Your Ultimate Guide to POTS: Postural Orthostatic Tachycardia Syndrome

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POTS, Postural Orthostatic Tachycardia Syndrome, is a blood circulation disorder that is often related to fibromyalgia (FMS) and chronic fatigue syndrome/myalgic encephalomyelitis (CFS/ME).

POTS what is it

It comes under the umbrella dysautonomia – a group disorders of the autonomic nervous system. This system governs our involuntary functions like breathing, heart beat, digestion etc. There are several conditions caused by dysautonomia including POTS. You can learn more about dysautonomia here.

What does POTS stand for?

Postural Orthostatic Tachycardia Syndrome. This means a group of symptoms related to your posture (standing) and your heart rate.

What are the symptoms of POTS?

  • Light headedness
  • Fainting or near fainting
  • Brain fog
  • Fatigue (it can be severe and long-lasting)
  • Exercise intolerance
  • Nausea
  • Headache
  • Heart palpitations/beating fast
  • Blurry vision
  • Tremor
  • Nausea
  • Excessive sweating
  • Pale face

It sounds quite familiar to most of us, no? No wonder it’s hard to differentiate between CFS/ME, FMS and POTS.

Someone with POTS will also experience a heartrate increase of 30 beats or more per minute upon standing. However, I experience most of the above symptoms and my doctor found I experienced 22 beats per minute at the clinic – however it would be more reliable to do this test at differing times. More in diagnosis below.

What is POTS

What makes POTS worse?

  • Heat (climate, hot baths etc.)
  • A lot of standing
  • Not enough fluid and salt
  • Sickness (I experience worse symptoms when I have an infection and post operation)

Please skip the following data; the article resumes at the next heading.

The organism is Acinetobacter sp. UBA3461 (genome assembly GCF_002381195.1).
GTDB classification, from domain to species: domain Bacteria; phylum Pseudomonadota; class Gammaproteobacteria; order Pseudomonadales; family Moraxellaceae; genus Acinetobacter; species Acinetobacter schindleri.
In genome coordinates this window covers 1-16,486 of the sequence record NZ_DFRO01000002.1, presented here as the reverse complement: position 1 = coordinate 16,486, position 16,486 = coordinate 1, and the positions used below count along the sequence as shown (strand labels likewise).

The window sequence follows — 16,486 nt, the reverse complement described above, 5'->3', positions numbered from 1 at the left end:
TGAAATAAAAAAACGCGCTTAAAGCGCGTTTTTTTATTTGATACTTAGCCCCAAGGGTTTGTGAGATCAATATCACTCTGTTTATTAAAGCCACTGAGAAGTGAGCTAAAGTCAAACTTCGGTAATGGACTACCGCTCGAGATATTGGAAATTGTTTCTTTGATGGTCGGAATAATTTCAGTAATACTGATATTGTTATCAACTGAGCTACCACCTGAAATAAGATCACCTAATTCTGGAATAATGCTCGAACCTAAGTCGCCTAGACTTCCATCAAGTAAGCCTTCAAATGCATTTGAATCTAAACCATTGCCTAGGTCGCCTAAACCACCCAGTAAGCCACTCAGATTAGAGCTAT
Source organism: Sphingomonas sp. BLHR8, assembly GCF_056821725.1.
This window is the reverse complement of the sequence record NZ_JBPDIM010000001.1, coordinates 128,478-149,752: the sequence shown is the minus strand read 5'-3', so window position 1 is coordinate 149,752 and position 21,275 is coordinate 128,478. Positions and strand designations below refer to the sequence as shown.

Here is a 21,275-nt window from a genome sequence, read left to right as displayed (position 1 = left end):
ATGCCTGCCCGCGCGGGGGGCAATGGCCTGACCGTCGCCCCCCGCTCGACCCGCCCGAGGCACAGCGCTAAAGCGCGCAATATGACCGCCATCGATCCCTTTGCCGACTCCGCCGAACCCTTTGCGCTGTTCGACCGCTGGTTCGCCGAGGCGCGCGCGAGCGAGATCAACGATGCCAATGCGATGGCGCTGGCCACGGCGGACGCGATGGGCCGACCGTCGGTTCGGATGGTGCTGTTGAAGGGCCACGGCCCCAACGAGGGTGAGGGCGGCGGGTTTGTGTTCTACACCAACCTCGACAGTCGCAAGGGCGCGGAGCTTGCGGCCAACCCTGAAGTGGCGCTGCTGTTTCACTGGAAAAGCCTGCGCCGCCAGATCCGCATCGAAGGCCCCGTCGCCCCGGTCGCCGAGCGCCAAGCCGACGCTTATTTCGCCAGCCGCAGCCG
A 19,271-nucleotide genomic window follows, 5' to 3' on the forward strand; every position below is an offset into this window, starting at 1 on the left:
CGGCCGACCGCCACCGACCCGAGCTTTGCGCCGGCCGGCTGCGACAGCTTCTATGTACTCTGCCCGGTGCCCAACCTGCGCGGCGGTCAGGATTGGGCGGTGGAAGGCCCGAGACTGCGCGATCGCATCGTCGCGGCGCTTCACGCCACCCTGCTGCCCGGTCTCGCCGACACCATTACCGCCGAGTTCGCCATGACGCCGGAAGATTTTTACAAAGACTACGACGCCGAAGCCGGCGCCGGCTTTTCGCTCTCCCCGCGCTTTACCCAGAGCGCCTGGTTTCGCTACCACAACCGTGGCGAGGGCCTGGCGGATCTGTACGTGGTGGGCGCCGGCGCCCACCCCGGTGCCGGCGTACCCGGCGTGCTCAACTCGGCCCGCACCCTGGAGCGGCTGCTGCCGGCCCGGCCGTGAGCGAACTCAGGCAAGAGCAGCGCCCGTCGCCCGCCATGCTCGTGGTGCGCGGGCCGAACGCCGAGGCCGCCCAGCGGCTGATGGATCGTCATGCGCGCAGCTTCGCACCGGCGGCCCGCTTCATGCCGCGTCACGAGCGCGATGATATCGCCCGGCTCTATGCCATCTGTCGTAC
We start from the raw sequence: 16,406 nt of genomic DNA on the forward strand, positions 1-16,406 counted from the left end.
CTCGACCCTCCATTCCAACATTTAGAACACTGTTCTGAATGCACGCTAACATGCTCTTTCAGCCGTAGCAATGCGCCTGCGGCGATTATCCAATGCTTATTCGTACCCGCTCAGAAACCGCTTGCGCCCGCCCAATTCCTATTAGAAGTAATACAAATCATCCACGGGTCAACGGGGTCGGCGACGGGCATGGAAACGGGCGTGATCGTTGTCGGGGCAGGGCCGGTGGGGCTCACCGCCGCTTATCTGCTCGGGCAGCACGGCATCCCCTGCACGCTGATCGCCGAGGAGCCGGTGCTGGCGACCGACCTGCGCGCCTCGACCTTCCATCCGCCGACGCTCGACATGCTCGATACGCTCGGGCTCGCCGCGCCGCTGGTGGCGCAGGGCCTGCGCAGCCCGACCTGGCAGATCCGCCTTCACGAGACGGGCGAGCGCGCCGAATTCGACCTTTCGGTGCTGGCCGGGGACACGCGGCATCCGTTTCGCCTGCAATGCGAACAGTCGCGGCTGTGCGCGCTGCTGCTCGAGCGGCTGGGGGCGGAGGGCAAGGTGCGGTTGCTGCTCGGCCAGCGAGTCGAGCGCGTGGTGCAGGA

• Stress (like sickness/infection and other)

What causes the heart rate to rise upon standing?

They don’t know the exact cause of POTS. But they believe the symptoms are caused by lower blood circulation, blood pooling upon standing and certain hormones.

What is the prevalence of POTS?

It’s quite common and they currently believe the estimate to be anywhere between one and six million Americans depending on your source. I can’t find a worldwide prevalence. This article estimates around 0.2% in the general population. I suspect the numbers are not quite right as many people go undiagnosed.

Who gets POTS?

The vast majority are women, but men do also develop it. Usually of childbearing age, but other ages do get it. It can vary across the menstrual cycle.

This article from Hopkins Medicine says, “POTS is less common in young children, but it affects adolescents, and symptoms often develop during puberty. POTS may begin after an apparent or confirmed viral illness, but it can also appear following surgery and other health events.”

POTS can run in family and may be associated with hypermobility disorders (often associated with fibromyalgia and ME/CFS too!)

What is POTS

POTS and Pregnancy

Similar to fibromyalgia and ME/CFS, POTS presents differently to different people in pregnancy. For some it’s temporarily better, others it can be worse.

The same article as above says, “Other complications of pregnancy appear to occur at about the same rate for women with POTS, and their newborns seem to be as healthy as infants born to mothers without POTS.”